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Category: Global Supply Chain

Supply Chain Traceability is an Increasingly Important Element of Supply Chain Visibility, Gartner Says

 

Trends Driving Need, but Existing Solutions Lack Maturity, Gartner Says

Feb. 13, 2017
SCDigest Editorial Staff

A variety of factors are coming together to increase the important of supply chain traceability as an element of supply chain visibility, but current software offerings lack maturity, and companies have been fairly slow to adopt third-party solutions.

That's the view of Gartner analyst Christian Titze, who recently wrote on the topic as part of Gartner's "predicts" for global logistics for 2017.

Supply Chain Digest Says...

Many technology and supply chain leaders assigned with traceability initiatives lack a complete understanding of the functionality and benefits that such capabilities might offer for the end-to-end value chain, slowing progress.

 


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What are traceability solutions?

Titze says supply chain traceability is "a verification and risk management capability, allowing business partners, authorities and ultimately consumers to manage and respond to risks - occurred or potential - in a responsive and documented way. It is becoming a critical requirement for enabling product tracking, governance control and visibility across all stages of sourcing, production, distribution and consumption - the end-to-end supply chain."

Titze says that traceability has gained significant momentum globally, driven by new laws and regulations, the growing concerns of consumers relative to product safety and integrity, and the need for companies to adopt greater levels of transparency and responsibility, both to consumers and supply chain stakeholders.

Key trends driving the interest in and need for expanded traceability capability include, the following, Gartner says:


• Regulatory requirements, legal frameworks and guidelines within life science and food and beverage industries.

Ethical compliance and environmental sustainable practices of companies.

Security/safety for products that are at high risk for theft or counterfeiting across industries.

History of movements (and conditions) of items - component, substance or product – and assets for complete, reliable and prompt recall operations.

Traditionally, Titze says, the main focus of traceability has been on upstream supply networks, tracking the source and origin of the raw materials and components. But the scope has now expanded to downstream capabilities, tracing goods along the multi-layer distribution networks through to the end consumer.

Of course, SCDigest notes, such downstream traceability is critical for effective recall processes, by more tightly limiting the products subject to recall just to the specific lot or batch where there is a safety concern, say in a food product.

From a technology perspective, achieving robust traceability capabilities is not easy.

Titze says "Existing enterprise application suites such as ERP, dedicated logistics and transportation suites and quality management systems, do not offer the required multi-enterprise visibility and traceability capabilities. The current market for traceability solutions is immature but emerging with vendors enhancing and integrating offerings along a product roadmap."

Naturally, solutions have started to emerge to serve particular markets, such as food/beverage and life sciences.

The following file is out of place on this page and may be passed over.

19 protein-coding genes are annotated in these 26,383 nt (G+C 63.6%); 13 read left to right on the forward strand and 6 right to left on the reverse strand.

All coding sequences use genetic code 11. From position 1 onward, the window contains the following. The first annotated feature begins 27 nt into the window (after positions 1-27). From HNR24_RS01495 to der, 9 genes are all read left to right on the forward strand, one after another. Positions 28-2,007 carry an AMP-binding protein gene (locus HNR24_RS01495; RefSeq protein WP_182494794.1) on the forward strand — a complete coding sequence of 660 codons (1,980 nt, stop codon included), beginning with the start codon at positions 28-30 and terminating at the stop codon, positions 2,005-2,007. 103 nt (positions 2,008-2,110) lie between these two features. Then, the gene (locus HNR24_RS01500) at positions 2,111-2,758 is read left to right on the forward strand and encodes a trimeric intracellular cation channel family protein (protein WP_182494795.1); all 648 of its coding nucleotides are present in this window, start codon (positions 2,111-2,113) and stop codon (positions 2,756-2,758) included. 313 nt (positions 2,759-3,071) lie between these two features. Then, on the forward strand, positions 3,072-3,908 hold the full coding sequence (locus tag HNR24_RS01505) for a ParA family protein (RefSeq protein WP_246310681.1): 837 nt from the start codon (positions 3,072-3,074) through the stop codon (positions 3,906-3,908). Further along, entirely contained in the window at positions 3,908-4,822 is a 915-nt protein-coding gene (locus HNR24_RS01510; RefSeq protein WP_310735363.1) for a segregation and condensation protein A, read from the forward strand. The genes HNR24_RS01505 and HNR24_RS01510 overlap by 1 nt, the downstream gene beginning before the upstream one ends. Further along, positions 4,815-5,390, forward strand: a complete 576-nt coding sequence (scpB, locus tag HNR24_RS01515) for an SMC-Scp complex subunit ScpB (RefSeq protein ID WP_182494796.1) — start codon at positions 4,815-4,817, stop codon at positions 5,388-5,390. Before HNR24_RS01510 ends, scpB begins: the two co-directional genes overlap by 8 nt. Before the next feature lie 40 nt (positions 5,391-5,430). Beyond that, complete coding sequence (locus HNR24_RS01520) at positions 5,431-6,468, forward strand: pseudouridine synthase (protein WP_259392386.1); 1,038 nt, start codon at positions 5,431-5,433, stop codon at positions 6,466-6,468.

As of now, no single technology vendor offers capabilities that covers the full set of use cases for traceability, Titze says, making it important for companies to dig deep to make sure traceability solution providers have the capabilities their organizations require, or at least are rapidly moving that way.


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Titze also says that despite the significant need for traceability, many technology and supply chain leaders assigned with traceability initiatives lack a complete understanding of the functionality and benefits that such capabilities might offer for the end-to-end value chain, slowing progress.

SCDigest editor Dan Gilmore notes that "Robust traceability capabilities can often be justified from the reduced costs they provide from just one product recall. Yet, adoption has been slow in industries where recalls are common. This is a puzzling situation."

"Visibility was and still is a top priority with supply chain leaders," Titze concludes. "But now this foundational capability is enhanced, not only allowing to monitor orders, shipments, data and events in real time ("Is everything moving according to plan?"), but also to verify the history of movements and transaction handoffs across stakeholders - allowing organizations and authorities to withdraw, recall or reroute products identified as at risk, or documenting deviations across the regulatory compliance criteria."

Do you have any thoughts or insights on supply chain traceability? Let us know your thoughts at the Feedback section below.

 

Your Comments/Feedback

John Walsh

Regional Sales Manager, SafetyChain
Posted on: Feb, 14 2017
Thanks for writing this. I have been in the Food Industry for 7 years selling technologies and almost all of the technologies are either immature or lacking technological sophistication. Furthermore, most solutions have short-comings and tend to be single-point solutions as opposed to modular platforms that offer a comprehensive solution. 

The technology market in food needs to mature but the food manufacturers, themselves, must embrace technology and stop being stubborn laggards.
 

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